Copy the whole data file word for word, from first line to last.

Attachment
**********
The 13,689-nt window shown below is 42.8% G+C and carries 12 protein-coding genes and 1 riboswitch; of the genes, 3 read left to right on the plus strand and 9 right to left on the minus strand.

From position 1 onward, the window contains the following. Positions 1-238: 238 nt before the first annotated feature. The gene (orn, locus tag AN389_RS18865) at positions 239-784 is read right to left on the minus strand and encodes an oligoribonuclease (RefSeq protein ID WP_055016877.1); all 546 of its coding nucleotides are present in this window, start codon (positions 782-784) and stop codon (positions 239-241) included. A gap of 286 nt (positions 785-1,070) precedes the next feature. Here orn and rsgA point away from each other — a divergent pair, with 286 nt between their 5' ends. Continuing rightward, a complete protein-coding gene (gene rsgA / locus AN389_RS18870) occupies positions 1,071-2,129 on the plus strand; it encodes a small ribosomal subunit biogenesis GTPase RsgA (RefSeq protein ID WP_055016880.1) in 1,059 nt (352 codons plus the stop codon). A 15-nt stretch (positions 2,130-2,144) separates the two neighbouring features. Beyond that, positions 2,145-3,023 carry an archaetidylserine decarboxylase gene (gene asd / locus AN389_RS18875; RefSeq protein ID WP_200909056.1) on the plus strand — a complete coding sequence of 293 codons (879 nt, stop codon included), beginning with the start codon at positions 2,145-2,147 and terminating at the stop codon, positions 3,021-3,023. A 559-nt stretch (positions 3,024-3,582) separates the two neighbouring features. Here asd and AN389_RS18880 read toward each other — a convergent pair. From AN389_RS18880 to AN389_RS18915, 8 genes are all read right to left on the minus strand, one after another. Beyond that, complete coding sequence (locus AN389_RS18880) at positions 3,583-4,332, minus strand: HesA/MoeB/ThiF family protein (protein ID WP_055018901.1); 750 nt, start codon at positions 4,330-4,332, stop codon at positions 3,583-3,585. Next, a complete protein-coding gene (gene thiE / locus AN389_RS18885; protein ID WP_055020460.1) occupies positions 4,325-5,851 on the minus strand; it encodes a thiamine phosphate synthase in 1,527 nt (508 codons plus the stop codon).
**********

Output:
The 13,689-nt window shown below is 42.8% G+C and carries 12 protein-coding genes and 1 riboswitch; of the genes, 3 read left to right on the plus strand and 9 right to left on the minus strand.

From position 1 onward, the window contains the following. Positions 1-238: 238 nt before the first annotated feature. The gene (orn, locus tag AN389_RS18865) at positions 239-784 is read right to left on the minus strand and encodes an oligoribonuclease (RefSeq protein ID WP_055016877.1); all 546 of its coding nucleotides are present in this window, start codon (positions 782-784) and stop codon (positions 239-241) included. A gap of 286 nt (positions 785-1,070) precedes the next feature. Here orn and rsgA point away from each other — a divergent pair, with 286 nt between their 5' ends. Continuing rightward, a complete protein-coding gene (gene rsgA / locus AN389_RS18870) occupies positions 1,071-2,129 on the plus strand; it encodes a small ribosomal subunit biogenesis GTPase RsgA (RefSeq protein ID WP_055016880.1) in 1,059 nt (352 codons plus the stop codon). A 15-nt stretch (positions 2,130-2,144) separates the two neighbouring features. Beyond that, positions 2,145-3,023 carry an archaetidylserine decarboxylase gene (gene asd / locus AN389_RS18875; RefSeq protein ID WP_200909056.1) on the plus strand — a complete coding sequence of 293 codons (879 nt, stop codon included), beginning with the start codon at positions 2,145-2,147 and terminating at the stop codon, positions 3,021-3,023. A 559-nt stretch (positions 3,024-3,582) separates the two neighbouring features. Here asd and AN389_RS18880 read toward each other — a convergent pair. From AN389_RS18880 to AN389_RS18915, 8 genes are all read right to left on the minus strand, one after another. Beyond that, complete coding sequence (locus AN389_RS18880) at positions 3,583-4,332, minus strand: HesA/MoeB/ThiF family protein (protein ID WP_055018901.1); 750 nt, start codon at positions 4,330-4,332, stop codon at positions 3,583-3,585. Next, a complete protein-coding gene (gene thiE / locus AN389_RS18885; protein ID WP_055020460.1) occupies positions 4,325-5,851 on the minus strand; it encodes a thiamine phosphate synthase in 1,527 nt (508 codons plus the stop codon).